UBC Undergraduate Research

Increasing the number of tradeswomen at UBC Alexandria, Michelle; Farquharson, Caitlin; Gupta, Supriya; Dergousoff, Kate; Goodman, Spencer; Labron, Brittany


The critical issue that the University of British Columbia Building Operations (UBCBO) is faced with is one of social sustainability - increasing the number of female tradespeople within the organization to reach the provincial average of 5%. An internal review of UBC’s current hiring processes did not reveal any systemic issues to the underrepresentation of females in the trades workforce. Research in the form of one-on-one interviews with both female and male tradespeople currently employed at UBCBO provided in-depth information into the ways that these trades people had heard about UBCBO, as well as their reasons for remaining with the employer. Further analysis led to the finding that the low female participation rate came as a result of a lack of awareness about UBCBO as an employer. This recruitment-marketing plan is geared towards increasing the awareness of UBCBO as an employer for certified tradespeople. First, the issue of brand management is tackled - UBCBO needs to realign key advertising materials to strengthen the employer brand of diversity. This realignment is in response to literature review findings that women judge the diversity of a workplace based on inconspicuous aspects of the advertising message. To generate leads and spread information regarding new job postings, UBCBO needs to utilize social media outlets, particularly Twitter. A new Twitter account would link UBCBO to the BC trade certification schools, thus creating interaction between newly certified tradespeople and UBCBO. A physical presence through workshops at trade certification schools would be used to raise a general awareness of UBCBO as an employer of skilled female tradespeople. Once employer brand management and lead generation are underway, UBCBO needs to make sure that potential female tradespeople follow through with applications. The wording of job postings pertaining to skilled tradespeople positions needs to be re-evaluated to become comparable to those of competitors in terms of length, density, and positioning of key statements. As a last note, UBCBO needs to review the policies that are preventing the hire of external apprentices – it is understood that this is a complex issue, but research has shown the many benefits of this program in retaining top talent across the trades. Disclaimer: “UBC SEEDS provides students with the opportunity to share the findings of their studies, as well as their opinions, conclusions and recommendations with the UBC community. The reader should bear in mind that this is a student project/report and is not an official document of UBC. Furthermore readers should bear in mind that these reports may not reflect the current status of activities at UBC. We urge you to contact the research persons mentioned in a report or the SEEDS Coordinator about the current status of the subject matter of a project/report.”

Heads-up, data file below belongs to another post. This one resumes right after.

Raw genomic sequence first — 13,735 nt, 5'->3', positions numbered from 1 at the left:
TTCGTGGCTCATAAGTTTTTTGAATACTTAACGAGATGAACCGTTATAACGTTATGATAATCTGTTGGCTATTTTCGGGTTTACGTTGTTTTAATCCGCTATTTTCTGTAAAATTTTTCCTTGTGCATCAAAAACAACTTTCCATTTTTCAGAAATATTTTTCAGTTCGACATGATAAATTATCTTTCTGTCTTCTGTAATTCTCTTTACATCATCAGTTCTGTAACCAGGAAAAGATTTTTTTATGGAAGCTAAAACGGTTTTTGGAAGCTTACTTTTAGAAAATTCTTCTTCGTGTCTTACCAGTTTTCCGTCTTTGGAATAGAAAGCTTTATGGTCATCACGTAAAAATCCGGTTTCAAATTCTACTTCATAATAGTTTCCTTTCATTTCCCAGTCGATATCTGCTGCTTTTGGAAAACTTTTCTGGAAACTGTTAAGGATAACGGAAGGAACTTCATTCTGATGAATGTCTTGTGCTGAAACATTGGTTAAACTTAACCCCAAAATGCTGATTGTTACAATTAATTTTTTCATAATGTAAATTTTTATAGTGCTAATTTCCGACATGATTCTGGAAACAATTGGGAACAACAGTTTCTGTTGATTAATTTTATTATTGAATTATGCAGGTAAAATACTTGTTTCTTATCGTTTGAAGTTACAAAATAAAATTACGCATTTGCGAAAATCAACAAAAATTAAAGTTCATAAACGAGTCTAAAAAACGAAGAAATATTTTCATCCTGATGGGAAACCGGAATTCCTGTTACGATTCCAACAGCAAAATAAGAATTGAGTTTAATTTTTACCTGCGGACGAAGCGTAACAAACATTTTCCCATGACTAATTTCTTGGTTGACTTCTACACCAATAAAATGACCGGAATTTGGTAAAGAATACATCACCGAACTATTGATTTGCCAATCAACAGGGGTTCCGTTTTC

Item Media

Item Citations and Data


Attribution-NonCommercial-NoDerivs 2.5 Canada